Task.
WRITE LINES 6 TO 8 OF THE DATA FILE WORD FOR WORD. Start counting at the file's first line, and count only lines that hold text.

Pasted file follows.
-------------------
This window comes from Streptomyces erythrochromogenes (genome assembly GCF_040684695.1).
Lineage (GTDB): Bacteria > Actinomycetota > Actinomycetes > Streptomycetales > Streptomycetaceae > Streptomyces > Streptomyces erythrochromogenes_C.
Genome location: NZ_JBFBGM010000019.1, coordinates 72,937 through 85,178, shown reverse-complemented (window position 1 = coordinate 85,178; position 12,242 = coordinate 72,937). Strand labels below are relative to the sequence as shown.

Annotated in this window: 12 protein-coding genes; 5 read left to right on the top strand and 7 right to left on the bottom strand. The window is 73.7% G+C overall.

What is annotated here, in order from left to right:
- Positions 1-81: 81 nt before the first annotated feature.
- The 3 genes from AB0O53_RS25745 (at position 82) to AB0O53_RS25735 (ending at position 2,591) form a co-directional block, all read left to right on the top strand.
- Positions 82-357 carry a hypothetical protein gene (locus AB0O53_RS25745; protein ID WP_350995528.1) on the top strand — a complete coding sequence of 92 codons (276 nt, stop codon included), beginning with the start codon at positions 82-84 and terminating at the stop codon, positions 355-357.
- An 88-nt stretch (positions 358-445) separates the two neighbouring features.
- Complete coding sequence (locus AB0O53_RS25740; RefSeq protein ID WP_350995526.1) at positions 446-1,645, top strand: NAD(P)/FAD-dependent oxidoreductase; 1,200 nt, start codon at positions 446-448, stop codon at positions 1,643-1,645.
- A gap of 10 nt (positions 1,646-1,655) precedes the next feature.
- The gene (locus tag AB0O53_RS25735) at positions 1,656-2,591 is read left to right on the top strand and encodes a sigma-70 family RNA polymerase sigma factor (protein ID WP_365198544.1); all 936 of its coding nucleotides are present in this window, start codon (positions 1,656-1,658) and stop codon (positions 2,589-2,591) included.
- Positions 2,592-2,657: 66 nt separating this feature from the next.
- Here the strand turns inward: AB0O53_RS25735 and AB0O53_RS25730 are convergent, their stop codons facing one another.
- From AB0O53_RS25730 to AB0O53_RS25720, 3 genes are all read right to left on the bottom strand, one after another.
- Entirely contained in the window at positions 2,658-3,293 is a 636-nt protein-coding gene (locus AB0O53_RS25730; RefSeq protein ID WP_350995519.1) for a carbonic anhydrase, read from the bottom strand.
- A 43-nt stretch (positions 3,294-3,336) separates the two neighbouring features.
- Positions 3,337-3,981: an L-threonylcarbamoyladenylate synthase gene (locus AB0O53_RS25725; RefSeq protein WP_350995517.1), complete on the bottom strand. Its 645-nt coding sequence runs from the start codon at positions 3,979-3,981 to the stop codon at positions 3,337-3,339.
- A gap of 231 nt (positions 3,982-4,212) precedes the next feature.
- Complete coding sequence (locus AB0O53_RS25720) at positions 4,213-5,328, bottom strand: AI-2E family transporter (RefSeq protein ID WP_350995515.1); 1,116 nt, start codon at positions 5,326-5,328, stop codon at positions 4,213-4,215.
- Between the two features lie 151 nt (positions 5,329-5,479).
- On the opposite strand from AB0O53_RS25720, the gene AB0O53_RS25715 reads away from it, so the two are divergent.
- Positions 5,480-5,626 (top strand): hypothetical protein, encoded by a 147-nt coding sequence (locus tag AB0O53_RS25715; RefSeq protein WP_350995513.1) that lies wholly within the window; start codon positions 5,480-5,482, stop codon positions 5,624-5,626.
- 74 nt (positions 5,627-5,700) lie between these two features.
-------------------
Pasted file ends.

- Positions 1-81: 81 nt before the first annotated feature.
- The 3 genes from AB0O53_RS25745 (at position 82) to AB0O53_RS25735 (ending at position 2,591) form a co-directional block, all read left to right on the top strand.
- Positions 82-357 carry a hypothetical protein gene (locus AB0O53_RS25745; protein ID WP_350995528.1) on the top strand — a complete coding sequence of 92 codons (276 nt, stop codon included), beginning with the start codon at positions 82-84 and terminating at the stop codon, positions 355-357.